For some time now, people have been asking me to write about what copy editors do and why they’re important. This is a companion piece to last year’s little trot through the origins and history of publishers’ editing: “What Editors Do”.
Why now? I have just actually been reviewing the copy editor’s changes on the text of my new book. So the mind is focused on what I did and what it felt like.
I should point out that, like my blog on editors, this is highly personal. Though I have also drawn on conversations with copy editors and a great talk, some years ago at an RNA Chapter, by jay Dixon, a trained copy editor. Continue reading →
Screw the Punch was the first editorial idea to work for me in a big way.
Traditionally published or indie, everyone agrees that authors need to be edited. But what do we do with those editorial reports? One of the most crucial judgements for a professional author to make is deciding exactly that.
Whoever you are, wherever you are, Dear Editor, this blog is for you. You’ll find it’s somewhere between a human resources case study and a love letter.
I’ve been writing most of my life. I’ve moved from “Not a semi colon goes” (end of conversation, book never published) to “Whatever you say” (utter misery, nearly stopped writing) and am now definitely at “Looking forward to discussion”. I hope the following may help other authors and their Dear Editor avoid some of my pratfalls — or at any rate, get up afterwards a damn sight faster.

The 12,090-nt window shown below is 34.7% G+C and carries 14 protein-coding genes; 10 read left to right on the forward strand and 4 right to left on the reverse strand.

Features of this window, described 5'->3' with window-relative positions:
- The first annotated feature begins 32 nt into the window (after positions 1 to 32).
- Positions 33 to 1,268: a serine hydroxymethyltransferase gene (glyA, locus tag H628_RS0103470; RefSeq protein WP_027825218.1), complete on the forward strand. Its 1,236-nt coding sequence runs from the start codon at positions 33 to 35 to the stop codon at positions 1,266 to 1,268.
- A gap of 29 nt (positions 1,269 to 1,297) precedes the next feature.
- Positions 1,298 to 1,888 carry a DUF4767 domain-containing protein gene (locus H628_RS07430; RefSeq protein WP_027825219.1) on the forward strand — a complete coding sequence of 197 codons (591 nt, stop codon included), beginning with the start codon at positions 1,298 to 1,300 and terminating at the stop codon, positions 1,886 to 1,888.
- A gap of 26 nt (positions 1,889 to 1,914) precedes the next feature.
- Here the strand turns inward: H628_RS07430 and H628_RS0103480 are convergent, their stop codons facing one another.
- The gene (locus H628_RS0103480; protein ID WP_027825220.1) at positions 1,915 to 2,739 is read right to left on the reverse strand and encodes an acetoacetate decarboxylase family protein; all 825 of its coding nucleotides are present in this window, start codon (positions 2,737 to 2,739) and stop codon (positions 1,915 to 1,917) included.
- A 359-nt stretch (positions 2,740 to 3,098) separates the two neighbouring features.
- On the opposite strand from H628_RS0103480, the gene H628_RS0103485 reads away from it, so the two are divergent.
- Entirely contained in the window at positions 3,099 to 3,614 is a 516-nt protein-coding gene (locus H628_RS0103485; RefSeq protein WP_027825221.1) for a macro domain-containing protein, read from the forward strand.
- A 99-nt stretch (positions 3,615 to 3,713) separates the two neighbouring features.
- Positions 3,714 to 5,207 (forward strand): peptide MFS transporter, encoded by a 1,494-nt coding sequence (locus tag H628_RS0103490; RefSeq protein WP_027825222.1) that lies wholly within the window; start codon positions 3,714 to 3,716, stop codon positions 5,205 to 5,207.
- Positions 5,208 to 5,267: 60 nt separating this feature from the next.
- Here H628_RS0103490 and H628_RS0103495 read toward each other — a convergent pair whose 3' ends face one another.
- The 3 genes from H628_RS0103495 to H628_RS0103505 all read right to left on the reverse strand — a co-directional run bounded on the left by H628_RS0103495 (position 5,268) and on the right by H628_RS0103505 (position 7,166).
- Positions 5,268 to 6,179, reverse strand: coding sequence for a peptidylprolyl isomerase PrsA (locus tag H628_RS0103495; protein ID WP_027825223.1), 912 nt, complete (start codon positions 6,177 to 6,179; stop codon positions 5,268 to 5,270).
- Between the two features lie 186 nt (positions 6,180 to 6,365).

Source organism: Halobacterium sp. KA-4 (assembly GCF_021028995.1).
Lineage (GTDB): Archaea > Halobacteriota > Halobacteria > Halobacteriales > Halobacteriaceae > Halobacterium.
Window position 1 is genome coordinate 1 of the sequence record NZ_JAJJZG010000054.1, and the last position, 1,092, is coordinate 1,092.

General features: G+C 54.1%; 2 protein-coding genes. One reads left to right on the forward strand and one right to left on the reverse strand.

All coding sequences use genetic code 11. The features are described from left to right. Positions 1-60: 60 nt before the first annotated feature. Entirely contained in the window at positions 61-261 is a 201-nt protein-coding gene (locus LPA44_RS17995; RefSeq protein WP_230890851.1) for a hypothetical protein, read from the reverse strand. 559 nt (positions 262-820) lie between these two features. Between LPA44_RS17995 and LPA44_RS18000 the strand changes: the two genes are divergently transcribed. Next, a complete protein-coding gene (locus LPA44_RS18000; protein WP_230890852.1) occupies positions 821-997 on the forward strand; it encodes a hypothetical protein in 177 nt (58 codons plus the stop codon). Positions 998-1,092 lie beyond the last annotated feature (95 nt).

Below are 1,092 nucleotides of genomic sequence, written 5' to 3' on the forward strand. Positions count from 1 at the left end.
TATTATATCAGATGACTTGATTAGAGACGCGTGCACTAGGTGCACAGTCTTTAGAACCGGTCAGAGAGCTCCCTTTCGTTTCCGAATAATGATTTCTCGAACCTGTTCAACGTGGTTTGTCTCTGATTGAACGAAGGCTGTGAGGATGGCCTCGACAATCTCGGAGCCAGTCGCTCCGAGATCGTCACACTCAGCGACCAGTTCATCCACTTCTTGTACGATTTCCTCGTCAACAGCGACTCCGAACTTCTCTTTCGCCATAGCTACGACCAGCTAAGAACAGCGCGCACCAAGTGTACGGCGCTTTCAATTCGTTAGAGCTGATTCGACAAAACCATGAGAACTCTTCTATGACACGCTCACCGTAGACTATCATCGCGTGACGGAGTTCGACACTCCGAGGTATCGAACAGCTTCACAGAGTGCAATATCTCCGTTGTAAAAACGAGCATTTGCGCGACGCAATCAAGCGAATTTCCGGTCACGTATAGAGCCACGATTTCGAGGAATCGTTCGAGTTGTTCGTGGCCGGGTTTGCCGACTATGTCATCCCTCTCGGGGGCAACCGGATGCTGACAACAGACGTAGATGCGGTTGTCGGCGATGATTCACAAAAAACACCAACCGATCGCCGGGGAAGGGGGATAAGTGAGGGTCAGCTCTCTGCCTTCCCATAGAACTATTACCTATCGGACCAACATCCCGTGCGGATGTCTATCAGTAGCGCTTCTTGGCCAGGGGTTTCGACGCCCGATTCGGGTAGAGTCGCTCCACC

Relationship in the mist
Whether you’re a difficult author or a pussycat, the author-editor relationship is always edgy, groping its way through the mist. You can’t get away from it. There are just too many dark alleys and water’s edges. You think you’re striding along a good straight path of mutual understanding and — KERPLOP!
Both of you have to live with this.
And pull each other out of the water when necessary.
Cover design is a whole new area for me. Before I self published, I sold my stories to big publishers. The cover was part of the deal. Sometimes a good part.
First Pitfall — Absent Author
Sometimes not so much. The Author’s input back then generally consisted of doing a précis of the story and describing the characters’ looks. The designer made of that what he/she would. It could be pretty weird. The cover design where the heroine’s only identifiable feature was a bad case of measles is burned into my soul.
This post on Going Indie was originally a guest piece on Sue Moorcroft’s blog. Many thanks to her for letting us repost it here, complete with new thoughts, several months on…
Back in November 2015, I wrote:
Why go indie? At the risk of stating the obvious, I’d say the answer is freedom.
Freedom to ride off into the sunset. What’s not to like?
Here’s an example of independent author freedom in action. As originally published, in the Harlequin Undone! series of short ebooks, His Silken Seduction was well under 50 pages. That was the length the line required, so that was the length I wrote. Simples!